Faking Data for a Good Cause

Faking Data for a Good Cause
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Americans don't always trust scientific research (or so studies say). Sometimes they're absolutely right to be suspicious, as recent incidents concerning reproducibility, philosophy and advocacy masquerading as science, and the politicization of science, demonstrate. Questionable studies say stories don't help either.

Today I get to tell you about an experiment that is going above and beyond the normal call of science to double-check itself for accuracy.

The Laser Interferometer Gravitational-Wave Observatory--LIGO--refreshingly avoids the trap of cutesy acronyms such as SMART or AMAZING. LIGO is a project only one step below the famous Large Hadron Collider in size and difficulty. The main facilities consist of four ultra high vacuum tubes; each tube is over two-and-a-half miles long. Exquisitely sensitive interferometers within the tubes measure spacetime, hoping to see it grow or shrink by a factor of roughly 10-21 (one billionth of one billionth of one percent, or a total distortion a thousand times smaller than a proton) as a gravitational wave ripples through. The mission and the incredible precision of the facility in pursuing this work are worthy of an entirely separate account.

Scientific details aside, I was fascinated to read about a method, effective but also brutal, that LIGO uses to check itself for scientific accuracy. It's called blind injection.

A thousand or so scientists work on LIGO. Out of this group a handful are chosen for a special mission: the injection team. They are allowed to manipulate the raw data from the LIGO instruments. They may choose to hide fake detection signals in that data without telling anyone else. The rest of the project operates entirely in the dark. Unaware, the whole collaboration may find the signal and believe that they are on the verge of a scientific breakthrough that will earn them a Nobel Prize. They may also realize that the detection is a fake or else fail to catch it at all.

The fake is introduced in a particularly smart way: the injection team is allowed to directly wiggle the mirrors in the detector to imitate the movement caused by a true gravity wave flowing through the detector. Hence, the only way to know if a signal really came from black holes smashing together millions of light years away is to finish an entire scientific study of the event and then ask the injection team to reveal whether the data was faked.

This investigation carries out a real-world test of the facility. Can the enormous and complex analysis, carried out by hundreds of scientists all over the world, correctly identify the expected signal of a real gravitational wave? That's a very important question: an enormous experiment looking for something that has never been seen has no a priori operator's manual.

A fake signal can carefully calibrate the expectations of the operators as well. It forces them to run every single instrument through every single possible test to see if it could have accidentally introduced spurious noise. After witnessing the faster-than-light neutrino debacle of two years ago, a collaboration knows how vitally important it is to check for every single possible source of error, no matter how small. (That mistake was eventually traced to a loose cable between two machines.) Scientists must conduct extensive investigations of miniscule possibilities along the lines of: Could a stray puff of air have bumped the side of the tube? Could we have our own loose cable somewhere?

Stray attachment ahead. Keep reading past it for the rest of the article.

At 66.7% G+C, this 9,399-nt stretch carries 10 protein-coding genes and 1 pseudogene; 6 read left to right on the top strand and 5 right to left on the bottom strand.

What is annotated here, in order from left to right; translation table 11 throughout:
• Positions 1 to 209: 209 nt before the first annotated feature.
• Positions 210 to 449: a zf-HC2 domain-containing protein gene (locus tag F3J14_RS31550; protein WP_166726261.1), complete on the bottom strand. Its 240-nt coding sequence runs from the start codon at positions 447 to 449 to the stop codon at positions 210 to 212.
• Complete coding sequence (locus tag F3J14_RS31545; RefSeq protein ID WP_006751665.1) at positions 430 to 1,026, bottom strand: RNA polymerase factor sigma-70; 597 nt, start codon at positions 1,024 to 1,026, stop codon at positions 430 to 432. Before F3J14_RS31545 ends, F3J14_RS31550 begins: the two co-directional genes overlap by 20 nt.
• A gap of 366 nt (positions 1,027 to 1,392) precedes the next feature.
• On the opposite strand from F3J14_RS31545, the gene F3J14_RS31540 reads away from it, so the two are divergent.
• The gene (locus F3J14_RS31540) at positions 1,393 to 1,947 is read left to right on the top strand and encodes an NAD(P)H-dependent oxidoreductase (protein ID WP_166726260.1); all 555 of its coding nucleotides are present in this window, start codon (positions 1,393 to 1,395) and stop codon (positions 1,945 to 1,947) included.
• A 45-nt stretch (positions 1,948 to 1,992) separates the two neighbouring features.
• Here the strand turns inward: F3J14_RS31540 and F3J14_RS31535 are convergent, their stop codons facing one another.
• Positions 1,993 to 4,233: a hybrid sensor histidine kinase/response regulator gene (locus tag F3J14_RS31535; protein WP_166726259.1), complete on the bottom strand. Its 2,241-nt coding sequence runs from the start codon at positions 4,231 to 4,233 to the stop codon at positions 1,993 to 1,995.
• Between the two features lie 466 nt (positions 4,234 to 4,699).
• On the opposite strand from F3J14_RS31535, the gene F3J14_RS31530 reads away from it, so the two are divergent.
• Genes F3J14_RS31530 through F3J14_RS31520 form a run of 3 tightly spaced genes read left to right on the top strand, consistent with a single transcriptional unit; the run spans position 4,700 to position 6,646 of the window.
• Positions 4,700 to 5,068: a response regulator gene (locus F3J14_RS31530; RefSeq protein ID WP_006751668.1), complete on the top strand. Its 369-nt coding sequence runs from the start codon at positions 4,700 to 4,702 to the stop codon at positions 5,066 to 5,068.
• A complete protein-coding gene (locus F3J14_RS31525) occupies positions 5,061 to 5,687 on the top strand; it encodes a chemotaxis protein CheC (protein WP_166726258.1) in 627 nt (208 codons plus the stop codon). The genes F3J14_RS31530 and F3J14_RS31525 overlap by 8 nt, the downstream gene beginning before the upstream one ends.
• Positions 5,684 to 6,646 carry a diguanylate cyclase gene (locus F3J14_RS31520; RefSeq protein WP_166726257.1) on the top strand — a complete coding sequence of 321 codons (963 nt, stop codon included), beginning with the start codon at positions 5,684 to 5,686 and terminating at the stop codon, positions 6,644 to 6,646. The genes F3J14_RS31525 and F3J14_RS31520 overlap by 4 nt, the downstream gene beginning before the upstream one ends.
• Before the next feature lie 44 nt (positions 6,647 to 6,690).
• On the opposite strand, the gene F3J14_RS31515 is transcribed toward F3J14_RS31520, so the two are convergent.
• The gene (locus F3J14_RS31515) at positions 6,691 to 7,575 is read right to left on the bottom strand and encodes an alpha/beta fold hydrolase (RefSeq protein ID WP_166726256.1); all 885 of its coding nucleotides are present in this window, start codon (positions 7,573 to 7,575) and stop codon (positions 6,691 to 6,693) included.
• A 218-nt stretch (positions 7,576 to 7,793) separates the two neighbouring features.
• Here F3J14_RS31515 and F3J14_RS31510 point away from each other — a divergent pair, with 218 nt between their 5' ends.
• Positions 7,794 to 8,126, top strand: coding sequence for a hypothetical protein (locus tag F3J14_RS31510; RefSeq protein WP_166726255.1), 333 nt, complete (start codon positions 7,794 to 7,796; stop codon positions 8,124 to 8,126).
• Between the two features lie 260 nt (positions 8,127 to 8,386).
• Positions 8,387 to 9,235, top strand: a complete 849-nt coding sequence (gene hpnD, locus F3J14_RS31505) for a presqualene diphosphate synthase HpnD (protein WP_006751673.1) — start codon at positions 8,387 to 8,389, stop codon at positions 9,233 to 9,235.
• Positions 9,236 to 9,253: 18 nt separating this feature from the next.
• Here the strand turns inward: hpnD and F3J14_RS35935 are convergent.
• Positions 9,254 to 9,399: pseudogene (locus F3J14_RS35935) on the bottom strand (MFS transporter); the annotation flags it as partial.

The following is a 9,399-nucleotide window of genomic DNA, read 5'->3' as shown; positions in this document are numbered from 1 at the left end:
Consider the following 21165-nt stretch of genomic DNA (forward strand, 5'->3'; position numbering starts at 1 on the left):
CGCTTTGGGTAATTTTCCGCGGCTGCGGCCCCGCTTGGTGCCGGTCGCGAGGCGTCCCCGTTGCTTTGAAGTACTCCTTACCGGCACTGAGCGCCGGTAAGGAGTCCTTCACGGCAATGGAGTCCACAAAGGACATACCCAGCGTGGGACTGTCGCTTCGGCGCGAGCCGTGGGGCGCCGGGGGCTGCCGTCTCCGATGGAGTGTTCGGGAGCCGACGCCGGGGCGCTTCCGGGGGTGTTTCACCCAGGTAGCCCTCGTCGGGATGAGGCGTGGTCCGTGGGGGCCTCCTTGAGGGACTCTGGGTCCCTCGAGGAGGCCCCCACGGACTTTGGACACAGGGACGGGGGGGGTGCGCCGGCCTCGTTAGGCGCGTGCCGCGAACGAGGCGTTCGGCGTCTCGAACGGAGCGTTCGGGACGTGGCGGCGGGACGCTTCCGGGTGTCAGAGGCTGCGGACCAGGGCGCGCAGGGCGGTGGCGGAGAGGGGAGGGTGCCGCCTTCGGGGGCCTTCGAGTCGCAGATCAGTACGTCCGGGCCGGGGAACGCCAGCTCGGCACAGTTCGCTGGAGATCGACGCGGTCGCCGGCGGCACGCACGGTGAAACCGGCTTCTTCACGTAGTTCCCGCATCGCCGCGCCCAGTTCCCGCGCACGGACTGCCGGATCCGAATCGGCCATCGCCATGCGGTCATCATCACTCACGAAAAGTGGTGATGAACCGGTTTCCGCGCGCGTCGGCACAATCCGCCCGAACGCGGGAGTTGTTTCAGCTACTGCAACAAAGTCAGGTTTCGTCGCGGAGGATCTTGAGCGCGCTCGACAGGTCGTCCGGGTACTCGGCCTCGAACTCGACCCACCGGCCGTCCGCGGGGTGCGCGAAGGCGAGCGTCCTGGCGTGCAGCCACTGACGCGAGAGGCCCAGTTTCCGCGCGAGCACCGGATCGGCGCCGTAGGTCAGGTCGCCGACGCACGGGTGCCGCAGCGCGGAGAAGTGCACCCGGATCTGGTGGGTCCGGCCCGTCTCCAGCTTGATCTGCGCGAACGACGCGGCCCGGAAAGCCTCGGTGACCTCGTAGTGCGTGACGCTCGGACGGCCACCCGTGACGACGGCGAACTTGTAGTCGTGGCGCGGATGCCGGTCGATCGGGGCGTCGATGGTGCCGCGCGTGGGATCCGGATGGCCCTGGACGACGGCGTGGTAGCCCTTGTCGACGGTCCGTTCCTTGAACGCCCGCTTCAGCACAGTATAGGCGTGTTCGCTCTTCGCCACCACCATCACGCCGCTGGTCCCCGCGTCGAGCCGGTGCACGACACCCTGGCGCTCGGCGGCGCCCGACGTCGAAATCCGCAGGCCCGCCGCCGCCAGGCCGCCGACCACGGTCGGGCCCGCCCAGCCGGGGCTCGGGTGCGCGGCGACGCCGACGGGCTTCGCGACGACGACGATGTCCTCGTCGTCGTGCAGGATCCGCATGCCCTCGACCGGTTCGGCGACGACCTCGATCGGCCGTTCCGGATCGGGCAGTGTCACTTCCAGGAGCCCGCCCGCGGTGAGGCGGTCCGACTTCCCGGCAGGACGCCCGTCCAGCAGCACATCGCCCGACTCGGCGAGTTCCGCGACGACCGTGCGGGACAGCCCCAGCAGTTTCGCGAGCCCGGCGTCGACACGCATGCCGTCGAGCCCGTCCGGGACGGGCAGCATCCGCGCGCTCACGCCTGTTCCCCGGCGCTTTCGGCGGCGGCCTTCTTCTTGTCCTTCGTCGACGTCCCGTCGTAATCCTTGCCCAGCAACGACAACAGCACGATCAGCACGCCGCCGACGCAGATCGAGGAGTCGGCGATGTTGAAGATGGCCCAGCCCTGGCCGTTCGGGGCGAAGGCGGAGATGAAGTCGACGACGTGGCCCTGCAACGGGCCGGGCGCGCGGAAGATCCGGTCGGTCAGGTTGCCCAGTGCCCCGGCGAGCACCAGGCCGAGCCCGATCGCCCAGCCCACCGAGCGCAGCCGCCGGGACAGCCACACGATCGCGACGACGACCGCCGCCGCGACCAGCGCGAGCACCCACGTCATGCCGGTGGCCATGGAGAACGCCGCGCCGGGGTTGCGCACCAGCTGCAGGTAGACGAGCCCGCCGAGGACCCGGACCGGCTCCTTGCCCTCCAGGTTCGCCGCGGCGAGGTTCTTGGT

Blind injection also lines up the ability of the instrument to correlate its result with other methods of detection. Did other telescopes of different types see further evidence for the right kind of event happening in the right place in the sky? A black hole merger also emits a massive flash of x-rays, for example.

Does the blind injection idea work in practice?

When a potential gravitational wave signal was detected on the instrument in September of 2010, the entire LIGO team went to work. Through six months of late nights, they looked at every last detail and wrote up scientific reports of their finding. When the paper was complete, a mass vote was held to decide whether to submit that paper to the eager scientific journals of the world. The vote was a unanimous yes. Dramatically, the team responsible for injecting events dramatically opened an envelope to reveal whether the event was real or an injected fake.

The envelope opened in March 2011 to reveal a fake. The good news was that the team correctly identified the signal. The better news was shown by comparing the final study results to what the injection team had expected them to see. There were two discrepancies. Both of these turned out to be mistakes by the blind injection team themselves, revealed by the sweat of the blind LIGO team!

There is one brutal coda to this process: experimenters work very long hours at projects like LIGO. When a massive discovery is looming on the horizon, they squeeze extra work into nights, weekends, and extra shifts away from their homes and families. Tests like this run the risk of burning out researchers who sacrifice everything only to find out that their work was for naught. The blind injection method is great science but it's extremely hard on individual scientists.

Tough it may be, but this sort of rigor is extremely pertinent in the current climate of science. Poor methods, biased intentions, and reproducibility problems undermine everyone's confidence in scientific studies. The researchers at LIGO go above and beyond to try to insure utmost accuracy and care in their results.

(Image: AP)

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